I am Italian, and for me anyone who does not love pasta is a bad person. How can you not love her on the other hand? Penne, rigatoni, fusilli, shells. Each shape is a unique pleasure.
Yet even pasta has a flaw, and it is precisely in the variety of formats, which requires large packaging, and larger dimensions. A research team led by Morphing Matter Lab of Carnegie Mellon University is developing a flat pasta that takes different shapes when cooked. Practically an IKEA pasta that is “assembled” during cooking and becomes how we want it.
How morphing paste is made
The team has made tiny grooves in the dough (made only of semolina flour and water) according to patterns that from time to time make it transform into tubes, spirals, twists and waves once cooked.
Morphing pasta looks and above all tastes like traditional pasta. The study opens up new possibilities for food design to reduce packaging, and save space in warehouses and transport carriers.
We were inspired by flat-packed furniture and how it saves space and reduces the carbon footprint. We decided to apply the morphing technology we were developing in the laboratory on types of flat pasta with similar characteristicsLining Yao, director of the Morphing Matter Lab
The team published his vision of the morphing mechanism and design principles in a document entitled "Morphing Pasta and Beyond", which will be presented in the May 2021 issue of Science Advances. The authors include 17 researchers from three universities: in addition to Carnegie Mellon, Syracuse University and Zhejiang University. The disciplines involved are many: above all materials science, mechanical engineering, computational manufacturing and design.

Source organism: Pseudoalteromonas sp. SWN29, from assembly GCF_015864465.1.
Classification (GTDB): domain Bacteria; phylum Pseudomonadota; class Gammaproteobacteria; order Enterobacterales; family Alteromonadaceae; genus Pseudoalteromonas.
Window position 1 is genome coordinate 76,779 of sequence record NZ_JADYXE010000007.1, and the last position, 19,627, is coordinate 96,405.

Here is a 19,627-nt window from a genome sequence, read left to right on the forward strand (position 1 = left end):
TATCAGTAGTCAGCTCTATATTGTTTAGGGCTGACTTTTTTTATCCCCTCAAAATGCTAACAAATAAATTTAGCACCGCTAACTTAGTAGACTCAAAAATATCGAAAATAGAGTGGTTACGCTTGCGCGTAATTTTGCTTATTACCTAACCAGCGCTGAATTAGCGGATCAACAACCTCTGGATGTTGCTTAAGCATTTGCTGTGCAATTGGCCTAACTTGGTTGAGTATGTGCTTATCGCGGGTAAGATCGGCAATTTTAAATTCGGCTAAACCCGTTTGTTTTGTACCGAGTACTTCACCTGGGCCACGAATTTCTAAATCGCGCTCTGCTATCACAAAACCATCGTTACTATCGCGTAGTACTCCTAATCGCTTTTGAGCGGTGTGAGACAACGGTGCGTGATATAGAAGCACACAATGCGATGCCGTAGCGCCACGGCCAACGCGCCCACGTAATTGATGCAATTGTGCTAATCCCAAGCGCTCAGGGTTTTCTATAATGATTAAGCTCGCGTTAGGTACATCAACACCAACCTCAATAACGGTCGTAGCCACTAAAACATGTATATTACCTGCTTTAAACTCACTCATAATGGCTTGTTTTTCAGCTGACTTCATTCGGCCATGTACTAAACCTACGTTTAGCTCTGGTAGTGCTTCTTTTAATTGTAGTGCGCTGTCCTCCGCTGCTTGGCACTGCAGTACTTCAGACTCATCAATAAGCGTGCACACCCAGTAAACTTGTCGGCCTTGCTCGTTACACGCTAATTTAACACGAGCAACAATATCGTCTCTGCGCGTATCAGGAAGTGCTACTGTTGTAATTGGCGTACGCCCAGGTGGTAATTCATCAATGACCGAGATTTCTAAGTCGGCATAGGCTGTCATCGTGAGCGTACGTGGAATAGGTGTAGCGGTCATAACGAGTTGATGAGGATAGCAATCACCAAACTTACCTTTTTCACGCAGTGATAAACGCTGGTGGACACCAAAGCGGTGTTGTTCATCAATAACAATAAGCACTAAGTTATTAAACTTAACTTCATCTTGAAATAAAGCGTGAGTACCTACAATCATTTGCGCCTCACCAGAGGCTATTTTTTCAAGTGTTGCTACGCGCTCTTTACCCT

The “quick-change” pasta is based on years of research by Lining Yao and the Morphing Matter Lab on morphing mechanisms and applications with different materials ranging from plastic, rubber, fabric to food.
The grooves imprinted in the flat sheets of pasta increase the time it takes for the water to cook that part of the pasta. By carefully planning where and how to place the grooves, researchers can control what the shape of the pasta will be when cooked.
Morphing: not just pasta
Since the morph is guided by surface grooves, it can be used to control the shape of any swellable material. For example, the team has shown that they can transform silicon sheets (PDMS) using the same technique.
This morphing technique could potentially be used in soft robots and biomedical devicesWen Wang, a former researcher affiliated with the Morphing Matter Lab
La plastic of food packaging contributes significantly to worldwide landfills and pollution of the oceans. The creation of effective food packaging it is crucial to reduce waste and shape a sustainable future. Flat pasta can do its part to save transport and storage.
If it seems like a small thing to you, apart from transport, packaging and storage in Italy, about 1% of greenhouse gas emissions even depend on cooking pasta. The morphing pasta cooks more quickly than the "tubular" one, contributing also to this.